The Upper Tribunal had upheld the First tier Tribunal’s decision in HMRC v University of Cambridge that the University was entitled to recover certain VAT incurred on the investment management fees that it incurs.
These costs relate to the management of the significant endowment fund, made up primarily of donations and other gifts. Because the income from the endowment fund was distributed across the University in support of all of its activities (which include VAT exempt education as well as taxable supplies of research, academic publishing and consultancy services), the VAT on these costs could be treated as an overhead of the entire activities that were being carried out.
Reviewing the decision, which was appealed by HMRC, the Court of Appeal concluded:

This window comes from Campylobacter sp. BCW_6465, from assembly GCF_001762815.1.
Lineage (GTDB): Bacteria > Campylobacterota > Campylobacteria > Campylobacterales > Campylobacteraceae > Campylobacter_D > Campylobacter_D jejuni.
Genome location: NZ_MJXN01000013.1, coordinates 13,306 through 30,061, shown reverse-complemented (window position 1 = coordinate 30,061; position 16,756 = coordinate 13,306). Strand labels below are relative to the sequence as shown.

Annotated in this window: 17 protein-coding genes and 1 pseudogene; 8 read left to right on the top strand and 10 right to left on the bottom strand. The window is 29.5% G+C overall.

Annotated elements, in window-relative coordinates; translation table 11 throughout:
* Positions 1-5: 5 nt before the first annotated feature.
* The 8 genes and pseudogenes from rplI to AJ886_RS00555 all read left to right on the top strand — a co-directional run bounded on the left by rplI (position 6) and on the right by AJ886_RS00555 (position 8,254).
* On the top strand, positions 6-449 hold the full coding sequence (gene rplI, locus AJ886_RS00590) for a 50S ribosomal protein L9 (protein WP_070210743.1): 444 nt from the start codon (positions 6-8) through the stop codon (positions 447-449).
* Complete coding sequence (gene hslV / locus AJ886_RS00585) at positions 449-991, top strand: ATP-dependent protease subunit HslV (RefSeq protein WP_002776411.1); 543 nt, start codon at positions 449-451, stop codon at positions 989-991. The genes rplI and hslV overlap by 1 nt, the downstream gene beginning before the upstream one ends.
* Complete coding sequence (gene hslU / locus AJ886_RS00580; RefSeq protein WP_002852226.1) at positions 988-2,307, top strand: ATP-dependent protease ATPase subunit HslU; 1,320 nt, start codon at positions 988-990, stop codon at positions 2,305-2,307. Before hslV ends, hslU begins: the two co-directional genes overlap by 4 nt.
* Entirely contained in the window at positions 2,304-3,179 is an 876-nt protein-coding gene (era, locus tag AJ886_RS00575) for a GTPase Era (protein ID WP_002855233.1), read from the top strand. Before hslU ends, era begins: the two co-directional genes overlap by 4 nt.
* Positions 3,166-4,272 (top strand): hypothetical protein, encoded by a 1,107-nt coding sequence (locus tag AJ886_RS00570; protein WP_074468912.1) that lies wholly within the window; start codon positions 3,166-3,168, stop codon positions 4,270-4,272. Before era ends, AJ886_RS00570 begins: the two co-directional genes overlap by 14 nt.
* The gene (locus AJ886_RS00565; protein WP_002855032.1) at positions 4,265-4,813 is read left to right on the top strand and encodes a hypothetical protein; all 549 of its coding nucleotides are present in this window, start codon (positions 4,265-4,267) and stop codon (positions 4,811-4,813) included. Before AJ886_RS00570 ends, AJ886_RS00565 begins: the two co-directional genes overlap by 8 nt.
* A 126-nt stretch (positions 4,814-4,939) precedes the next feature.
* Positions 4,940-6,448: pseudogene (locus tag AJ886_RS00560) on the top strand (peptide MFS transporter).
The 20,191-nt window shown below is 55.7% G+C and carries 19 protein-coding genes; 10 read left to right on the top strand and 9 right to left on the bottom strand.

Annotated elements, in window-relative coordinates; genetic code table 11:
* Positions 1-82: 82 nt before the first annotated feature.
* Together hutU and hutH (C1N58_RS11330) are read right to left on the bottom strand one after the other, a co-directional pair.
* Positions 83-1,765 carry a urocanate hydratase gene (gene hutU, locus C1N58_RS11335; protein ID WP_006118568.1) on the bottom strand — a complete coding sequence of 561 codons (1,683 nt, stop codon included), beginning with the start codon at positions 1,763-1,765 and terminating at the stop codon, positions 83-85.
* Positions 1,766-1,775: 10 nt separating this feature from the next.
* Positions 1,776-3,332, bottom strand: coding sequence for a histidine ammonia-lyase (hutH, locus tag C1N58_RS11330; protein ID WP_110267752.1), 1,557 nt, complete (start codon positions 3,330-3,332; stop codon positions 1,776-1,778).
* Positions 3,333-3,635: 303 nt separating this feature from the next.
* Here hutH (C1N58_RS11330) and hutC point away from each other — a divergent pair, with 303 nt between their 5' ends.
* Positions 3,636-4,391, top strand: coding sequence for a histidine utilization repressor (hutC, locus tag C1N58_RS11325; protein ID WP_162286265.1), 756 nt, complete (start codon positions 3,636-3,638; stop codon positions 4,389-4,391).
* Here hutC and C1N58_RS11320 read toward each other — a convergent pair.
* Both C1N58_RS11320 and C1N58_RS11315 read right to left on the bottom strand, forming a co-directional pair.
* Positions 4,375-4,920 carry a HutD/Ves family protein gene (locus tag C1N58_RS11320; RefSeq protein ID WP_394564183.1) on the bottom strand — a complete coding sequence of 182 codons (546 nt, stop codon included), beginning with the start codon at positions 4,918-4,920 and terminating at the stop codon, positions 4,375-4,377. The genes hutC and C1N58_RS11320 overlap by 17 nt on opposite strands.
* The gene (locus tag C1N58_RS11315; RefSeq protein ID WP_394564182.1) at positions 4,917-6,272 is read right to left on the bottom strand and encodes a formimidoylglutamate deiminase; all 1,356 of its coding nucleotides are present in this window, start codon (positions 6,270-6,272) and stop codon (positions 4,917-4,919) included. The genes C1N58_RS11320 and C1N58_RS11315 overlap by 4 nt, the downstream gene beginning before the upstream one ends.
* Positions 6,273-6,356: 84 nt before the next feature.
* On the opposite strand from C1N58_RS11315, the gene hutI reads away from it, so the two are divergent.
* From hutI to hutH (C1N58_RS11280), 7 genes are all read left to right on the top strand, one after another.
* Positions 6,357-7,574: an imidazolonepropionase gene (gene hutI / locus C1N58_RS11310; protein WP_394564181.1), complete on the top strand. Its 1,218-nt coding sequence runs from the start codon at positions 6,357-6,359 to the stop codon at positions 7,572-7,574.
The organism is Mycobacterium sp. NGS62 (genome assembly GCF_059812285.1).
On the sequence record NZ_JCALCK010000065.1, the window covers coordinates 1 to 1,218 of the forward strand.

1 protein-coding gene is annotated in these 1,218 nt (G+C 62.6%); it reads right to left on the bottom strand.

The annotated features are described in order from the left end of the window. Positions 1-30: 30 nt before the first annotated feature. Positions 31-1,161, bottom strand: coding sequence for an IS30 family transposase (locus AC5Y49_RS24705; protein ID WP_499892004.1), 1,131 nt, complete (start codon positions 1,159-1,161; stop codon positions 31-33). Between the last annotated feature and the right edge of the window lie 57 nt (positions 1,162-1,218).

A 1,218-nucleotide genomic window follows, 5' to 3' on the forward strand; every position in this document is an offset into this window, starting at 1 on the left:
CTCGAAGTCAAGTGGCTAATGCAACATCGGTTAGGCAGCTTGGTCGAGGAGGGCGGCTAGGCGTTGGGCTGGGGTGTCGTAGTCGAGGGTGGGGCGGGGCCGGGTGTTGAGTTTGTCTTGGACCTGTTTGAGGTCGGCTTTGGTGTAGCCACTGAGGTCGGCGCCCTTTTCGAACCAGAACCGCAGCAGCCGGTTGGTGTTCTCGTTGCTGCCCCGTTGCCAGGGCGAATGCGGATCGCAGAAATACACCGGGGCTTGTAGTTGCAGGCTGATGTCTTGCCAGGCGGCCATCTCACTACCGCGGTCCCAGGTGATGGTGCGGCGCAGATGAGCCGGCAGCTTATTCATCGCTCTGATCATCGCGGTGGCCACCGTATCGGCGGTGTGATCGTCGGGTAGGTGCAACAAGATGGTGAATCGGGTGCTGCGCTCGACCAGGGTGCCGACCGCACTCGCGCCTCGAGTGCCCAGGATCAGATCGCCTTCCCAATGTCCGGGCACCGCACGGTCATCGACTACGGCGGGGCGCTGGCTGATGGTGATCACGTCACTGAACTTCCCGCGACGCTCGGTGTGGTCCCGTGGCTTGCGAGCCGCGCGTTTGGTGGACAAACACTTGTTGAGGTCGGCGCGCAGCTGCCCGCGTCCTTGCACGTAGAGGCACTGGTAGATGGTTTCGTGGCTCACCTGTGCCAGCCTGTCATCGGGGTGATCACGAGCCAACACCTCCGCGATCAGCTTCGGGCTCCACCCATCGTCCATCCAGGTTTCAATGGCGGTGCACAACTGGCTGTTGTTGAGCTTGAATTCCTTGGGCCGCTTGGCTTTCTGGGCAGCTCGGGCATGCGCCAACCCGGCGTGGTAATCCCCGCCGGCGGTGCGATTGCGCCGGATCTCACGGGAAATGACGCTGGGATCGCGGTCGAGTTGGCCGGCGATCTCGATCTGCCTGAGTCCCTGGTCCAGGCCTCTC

“The correct approach to be taken to the issue of attribution in this case is not acte clair and we propose to refer the matter for guidance to the CJEU under Article 267 TFEU. In particular, we consider that there remains a lack of clarity as to whether in a case such as this where the management fees were incurred in relation (and only in relation) to a non-taxable investment activity it is nonetheless possible to make the necessary link between those costs and the economic activities which are subsidised with the investment income which is produced. As part of the same issue we would also seek confirmation that our reading of the decision is Sveda is correct and that no distinction is to be made between exempt and non-taxable transactions for the purpose of deciding whether input tax is deductible”.
*UPDATE* Unfortunately, in July 2019, the CJEU ruled against the University of Cambridge. This case has potentially serious ramifications for charities – read a detailed commentary of the decision here.